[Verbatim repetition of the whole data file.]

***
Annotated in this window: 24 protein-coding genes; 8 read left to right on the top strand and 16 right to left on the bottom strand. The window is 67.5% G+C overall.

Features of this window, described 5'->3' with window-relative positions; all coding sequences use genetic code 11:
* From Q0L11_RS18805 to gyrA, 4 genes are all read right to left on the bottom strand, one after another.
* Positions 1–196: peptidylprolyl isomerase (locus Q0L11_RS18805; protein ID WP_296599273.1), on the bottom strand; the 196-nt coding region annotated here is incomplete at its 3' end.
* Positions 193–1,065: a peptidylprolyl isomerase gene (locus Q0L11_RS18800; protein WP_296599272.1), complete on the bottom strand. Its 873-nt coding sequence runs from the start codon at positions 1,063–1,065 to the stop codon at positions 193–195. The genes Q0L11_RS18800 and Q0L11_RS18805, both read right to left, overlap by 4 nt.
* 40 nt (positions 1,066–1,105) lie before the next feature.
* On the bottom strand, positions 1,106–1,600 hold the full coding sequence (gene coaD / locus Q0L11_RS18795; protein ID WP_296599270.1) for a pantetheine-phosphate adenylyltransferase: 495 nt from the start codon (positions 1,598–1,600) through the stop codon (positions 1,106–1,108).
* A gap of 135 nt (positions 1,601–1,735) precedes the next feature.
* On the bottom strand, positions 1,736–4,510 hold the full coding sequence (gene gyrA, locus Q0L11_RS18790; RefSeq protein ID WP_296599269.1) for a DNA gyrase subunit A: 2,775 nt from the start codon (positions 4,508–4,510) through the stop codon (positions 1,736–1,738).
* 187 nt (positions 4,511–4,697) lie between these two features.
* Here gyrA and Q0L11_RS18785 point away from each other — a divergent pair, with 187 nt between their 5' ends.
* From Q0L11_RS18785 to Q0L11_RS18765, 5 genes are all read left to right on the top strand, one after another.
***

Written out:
Annotated in this window: 24 protein-coding genes; 8 read left to right on the top strand and 16 right to left on the bottom strand. The window is 67.5% G+C overall.

Features of this window, described 5'->3' with window-relative positions; all coding sequences use genetic code 11:
* From Q0L11_RS18805 to gyrA, 4 genes are all read right to left on the bottom strand, one after another.
* Positions 1–196: peptidylprolyl isomerase (locus Q0L11_RS18805; protein ID WP_296599273.1), on the bottom strand; the 196-nt coding region annotated here is incomplete at its 3' end.
* Positions 193–1,065: a peptidylprolyl isomerase gene (locus Q0L11_RS18800; protein WP_296599272.1), complete on the bottom strand. Its 873-nt coding sequence runs from the start codon at positions 1,063–1,065 to the stop codon at positions 193–195. The genes Q0L11_RS18800 and Q0L11_RS18805, both read right to left, overlap by 4 nt.
* 40 nt (positions 1,066–1,105) lie before the next feature.
* On the bottom strand, positions 1,106–1,600 hold the full coding sequence (gene coaD / locus Q0L11_RS18795; protein ID WP_296599270.1) for a pantetheine-phosphate adenylyltransferase: 495 nt from the start codon (positions 1,598–1,600) through the stop codon (positions 1,106–1,108).
* A gap of 135 nt (positions 1,601–1,735) precedes the next feature.
* On the bottom strand, positions 1,736–4,510 hold the full coding sequence (gene gyrA, locus Q0L11_RS18790; RefSeq protein ID WP_296599269.1) for a DNA gyrase subunit A: 2,775 nt from the start codon (positions 4,508–4,510) through the stop codon (positions 1,736–1,738).
* 187 nt (positions 4,511–4,697) lie between these two features.
* Here gyrA and Q0L11_RS18785 point away from each other — a divergent pair, with 187 nt between their 5' ends.
* From Q0L11_RS18785 to Q0L11_RS18765, 5 genes are all read left to right on the top strand, one after another.